Distributing Our COVID-19 Vaccine to the World
An Open Letter from Pfizer Chairman and CEO Dr. Albert Bourla
Every day, I am asked about how Pfizer and our partners at BioNTech will distribute our COVID-19 vaccine now that it has begun to be authorized by regulators in different countries. People have questions about the process, the storage logistics and everything in between. But the underlying question is always the same: How will Pfizer and BioNTech ensure a seamless distribution of our vaccine?
More than 70 million cases of COVID-19 have been recorded globally, and that number is rising at an alarming rate. With the pandemic still raging, our vaccine will be in high demand and, upon authorization or approval, rapidly utilized to help beat back the virus. Recognizing this urgency, we have been planning for distribution for months and are continuing to work around the clock, so we can bring the vaccine to the world as quickly, efficiently and equitably as possible.
It is important the public understands some key points about how we are making this happen.
1. We’ve pioneered solutions to distribution and storage requirements
In the last few months alone, Pfizer has developed cutting-edge packaging and storage solutions to meet the needs of the varied locations that will be distributing the vaccine - whether they are in a major cites or rural towns. Our engineers created specially designed, temperature-controlled shipping containers (that we call “shippers”), which contain GPS temperature enabled trackers for continuous, real-time location and temperature monitoring and can maintain required temperature conditions for up to 10 days unopened. We will have a Pfizer 24/7 control tower monitoring and tracking all shipments to ensure each shipments gets to where it needs to go at the right time and at the right temperature and take action if needed along the way. Once opened, the shippers can be used for temporary storage for up to 30 days, if the units are re-iced every five days – effectively making them temporary deep freezers. Additionally, vials containing our vaccine can be stored at refrigerator temperatures (2-8 degrees Celsius / 35 - 46 degrees Fahrenheit) for five days once out of the shippers. These specialized thermal shippers are roughly the size of a carry-on suitcase and much like a suitcase, can be quickly and easily transported globally.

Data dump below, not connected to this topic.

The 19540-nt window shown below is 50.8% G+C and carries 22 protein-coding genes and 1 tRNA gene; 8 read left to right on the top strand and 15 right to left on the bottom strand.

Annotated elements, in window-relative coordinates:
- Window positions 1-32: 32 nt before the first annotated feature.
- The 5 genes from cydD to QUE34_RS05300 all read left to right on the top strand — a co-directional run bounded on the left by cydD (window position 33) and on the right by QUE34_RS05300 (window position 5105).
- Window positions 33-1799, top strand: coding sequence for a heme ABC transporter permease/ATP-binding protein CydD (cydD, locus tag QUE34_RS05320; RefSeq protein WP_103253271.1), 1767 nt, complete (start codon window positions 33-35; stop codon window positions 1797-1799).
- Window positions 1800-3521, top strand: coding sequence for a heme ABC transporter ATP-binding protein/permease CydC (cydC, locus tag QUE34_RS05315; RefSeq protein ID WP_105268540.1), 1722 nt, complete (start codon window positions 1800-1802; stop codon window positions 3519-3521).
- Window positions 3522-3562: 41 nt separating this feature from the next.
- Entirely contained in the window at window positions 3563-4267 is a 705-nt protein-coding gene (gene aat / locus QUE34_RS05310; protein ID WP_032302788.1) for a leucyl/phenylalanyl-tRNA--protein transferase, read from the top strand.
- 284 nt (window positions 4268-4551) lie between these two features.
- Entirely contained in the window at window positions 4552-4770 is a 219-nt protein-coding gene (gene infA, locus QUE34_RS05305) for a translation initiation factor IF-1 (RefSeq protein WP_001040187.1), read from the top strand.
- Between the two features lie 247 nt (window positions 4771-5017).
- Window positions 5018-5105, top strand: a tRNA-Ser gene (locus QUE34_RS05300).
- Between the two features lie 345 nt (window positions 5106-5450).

2. Our distribution methods are practical, reliable and proven
Since the early days of the pandemic, we’ve invested in building and refining the necessary infrastructure to ensure the safe and secure distribution of our vaccine. At its core, our distribution approach involves sending shipments of our vaccine directly to sites when they need them, and not a day sooner. The vaccines will be shipped by air to major hubs within a country or region and then transported by ground to dosing locations. In the U.S., we expect to get our vaccine from our manufacturing facilities to any point of vaccination within two days. We know our approach works because throughout our Phase 3 study, we successfully delivered our vaccine to more than 44,000 people at 150 clinical trial sites in 6 countries and across 39 U.S. states.
3. We’re employing Pfizer know-how from start to finish
Pfizer was founded in 1849, and this is not the first time we have successfully addressed time-sensitive production and distribution challenges. During World War II, for example, Pfizer manufactured 90 percent of the penicillin that was shipped to Allied troops on the front lines. Today, Pfizer makes and distributes annually more than 200 million doses of vaccines to more than 165 countries around the world.
Our successful 171-year track record gives us tremendous confidence in our ability to safely and effectively, manufacture and deliver large quantities of our COVID-19 vaccine. Over the last several months, we have activated Pfizer’s extensive manufacturing network, including thousands of highly skilled workers in multiple locations. Our ability to directly ship from our facilities to points of use reduces the logistical challenges and allows for comprehensive, tight oversight and control.
My hope is that these details alleviate any concerns surrounding the manufacture and distribution of our COVID-19 vaccine and answer some of the questions that my colleagues and I are frequently asked. As always, we will continue to work diligently to ensure that Science Will Win in our collective battle against COVID-19.
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